In a reverse mortgage scenario, a mortgage company pays you each month in exchange for ownership of your house. At death, heirs have the option to repay the reverse mortgage company or give ownership of the house to the lender.

Permanent life insurance can help solve this problem.Insurance death benefits are paid free of income tax to beneficiaries, who can use the funds to repay the reverse mortgage. The house can stay in the family, taxes may be minimized,and the policy owner had access to supplemental retirement income.


Unlock Your Wealth: Tap into Your Full Financial Potential


Arriving at retirement without life insurance can limit the retirement strategies a person can consider. The absence of life insurance may force one to accept additional investment risk, become vulnerable to taxes and other cost of living factors, and never realize important legacy objectives.


Because of the guaranteed6 delivery of an income tax-free death benefit at a person’s ultimate death, retirement may be a time to own life insurance. Not just to care for others, but to receive value from your hard- earned savings.






UNCOMMON KNOWLEDGE






1 Cash value in whole life insurance may include dividends.Dividends are not guaranteed. They are declared annually by Guardian’s board of Directors. Some whole life polices do not have cash values in the first two years of the policy and don’t pay a dividend until the policy’s third year. Talk to your financial representative and refer to your individual whole life policy illustration for more information.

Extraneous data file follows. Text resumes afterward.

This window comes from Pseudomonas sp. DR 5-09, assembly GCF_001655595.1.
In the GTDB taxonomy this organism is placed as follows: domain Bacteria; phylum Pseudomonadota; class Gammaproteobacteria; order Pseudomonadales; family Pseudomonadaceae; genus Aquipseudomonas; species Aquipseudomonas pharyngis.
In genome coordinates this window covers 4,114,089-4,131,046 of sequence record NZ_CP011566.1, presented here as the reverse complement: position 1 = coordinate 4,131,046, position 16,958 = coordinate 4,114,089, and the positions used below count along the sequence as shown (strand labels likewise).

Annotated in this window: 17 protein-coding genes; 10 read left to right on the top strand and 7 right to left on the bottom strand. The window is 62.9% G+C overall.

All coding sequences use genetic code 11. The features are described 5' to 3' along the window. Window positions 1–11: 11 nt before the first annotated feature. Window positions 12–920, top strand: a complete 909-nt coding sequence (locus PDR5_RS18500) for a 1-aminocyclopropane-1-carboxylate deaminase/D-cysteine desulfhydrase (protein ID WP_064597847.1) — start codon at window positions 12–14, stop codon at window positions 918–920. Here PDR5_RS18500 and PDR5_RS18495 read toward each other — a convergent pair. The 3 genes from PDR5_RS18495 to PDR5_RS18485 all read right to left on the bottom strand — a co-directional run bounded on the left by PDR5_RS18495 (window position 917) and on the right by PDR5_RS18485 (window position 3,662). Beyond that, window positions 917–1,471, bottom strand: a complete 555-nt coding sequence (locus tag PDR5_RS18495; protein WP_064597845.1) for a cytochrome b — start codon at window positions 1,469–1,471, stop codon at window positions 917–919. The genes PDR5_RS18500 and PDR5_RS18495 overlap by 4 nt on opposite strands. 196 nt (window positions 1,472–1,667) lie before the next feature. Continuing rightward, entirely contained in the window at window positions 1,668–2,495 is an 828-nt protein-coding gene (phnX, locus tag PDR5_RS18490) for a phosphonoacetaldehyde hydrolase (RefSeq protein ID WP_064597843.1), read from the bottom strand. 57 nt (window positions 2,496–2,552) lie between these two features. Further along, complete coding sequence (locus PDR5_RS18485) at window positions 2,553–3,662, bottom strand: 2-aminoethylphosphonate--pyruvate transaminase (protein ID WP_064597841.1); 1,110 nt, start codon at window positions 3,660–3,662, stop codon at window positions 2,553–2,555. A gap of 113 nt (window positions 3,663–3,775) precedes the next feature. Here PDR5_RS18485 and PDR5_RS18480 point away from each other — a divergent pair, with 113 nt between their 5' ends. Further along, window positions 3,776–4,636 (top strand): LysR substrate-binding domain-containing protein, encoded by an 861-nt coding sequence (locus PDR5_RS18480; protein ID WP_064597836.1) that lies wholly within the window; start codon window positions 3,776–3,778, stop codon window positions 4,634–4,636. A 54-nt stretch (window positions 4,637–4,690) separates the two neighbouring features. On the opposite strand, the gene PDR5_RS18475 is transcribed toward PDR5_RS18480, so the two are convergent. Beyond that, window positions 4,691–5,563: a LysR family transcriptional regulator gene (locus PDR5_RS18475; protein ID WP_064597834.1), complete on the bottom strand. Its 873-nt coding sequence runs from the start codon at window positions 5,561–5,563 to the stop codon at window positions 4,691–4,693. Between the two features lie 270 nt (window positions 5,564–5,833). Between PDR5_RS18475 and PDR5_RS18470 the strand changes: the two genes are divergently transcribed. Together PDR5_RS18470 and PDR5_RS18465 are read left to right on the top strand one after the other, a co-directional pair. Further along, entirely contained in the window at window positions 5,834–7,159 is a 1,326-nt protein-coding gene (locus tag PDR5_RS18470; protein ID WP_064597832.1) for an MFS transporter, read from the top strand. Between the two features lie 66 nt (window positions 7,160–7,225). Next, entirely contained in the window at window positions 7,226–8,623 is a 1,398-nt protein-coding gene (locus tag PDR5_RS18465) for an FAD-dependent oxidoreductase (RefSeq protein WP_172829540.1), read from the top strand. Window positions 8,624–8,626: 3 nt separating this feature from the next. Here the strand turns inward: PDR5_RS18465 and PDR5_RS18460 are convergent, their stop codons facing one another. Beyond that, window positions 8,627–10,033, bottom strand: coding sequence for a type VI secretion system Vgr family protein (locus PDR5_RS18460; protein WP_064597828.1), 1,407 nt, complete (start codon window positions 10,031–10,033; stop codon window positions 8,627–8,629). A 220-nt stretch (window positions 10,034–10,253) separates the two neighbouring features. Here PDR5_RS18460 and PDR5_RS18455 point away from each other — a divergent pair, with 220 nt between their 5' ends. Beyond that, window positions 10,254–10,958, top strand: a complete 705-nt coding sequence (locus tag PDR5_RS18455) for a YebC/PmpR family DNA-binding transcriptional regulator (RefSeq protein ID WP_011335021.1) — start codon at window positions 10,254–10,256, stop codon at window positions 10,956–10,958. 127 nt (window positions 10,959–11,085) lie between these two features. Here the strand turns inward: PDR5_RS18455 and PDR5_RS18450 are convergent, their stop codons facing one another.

2 Policy benefits are reduced by any outstanding loan or loan interest and/or withdrawals. Dividends, if any, are affected by policy loans and loan interest. Withdrawals above the cost basis may result in taxable ordinary income. If the policy lapses,or is surrendered, any loans considered gain in the policy may be subject to ordinary income taxes. If the policy is a Modified Endowment Contract (MEC), loans are treated like withdrawals, but as gain first, subject to ordinary income taxes. If the policy owner is under 59 1/2 any taxable withdrawal is also subject to a 10% tax penalty.

3 Guardian, its subsidiaries, agents, and employees do not provide tax, legal, or accounting advice. Consult your tax, legal, or accounting professional regarding your individual situation.

4 Contract guarantees are guaranteed solely by the claims-paying ability and strength of the issuing insurance company.

5 Guardian does not issue reverse mortgages. Reverse mortgages may not be used for the purchase of securities or insurance products.You

should consult with a reverse mortgage professional about all aspects of a reverse mortgage

6 Life insurance guarantees are subject to the timely payment of all required premiums and the claims paying ability of the issuing insurance company. The Living Balance Sheet® (LBS) and the LBS logo are service marks of The Guardian Life Insurance Company of America (Guardian), New York, NY. © Copyright 2005-2020 Guardian

This document is intended for general public use and is for educational purposes only. By providing this content, Park Avenue Securities LLC is not undertaking to provide any recommendations or investment advice regarding any specific account type, service,investment strategy or product to any specific individual or situation, or to otherwise act in any fiduciary or other capacity.Please contact a financial professional for guidance and information that is specific to your individual situation.


Pub5747 (09/20) 2020-108302 (Exp. 09/22)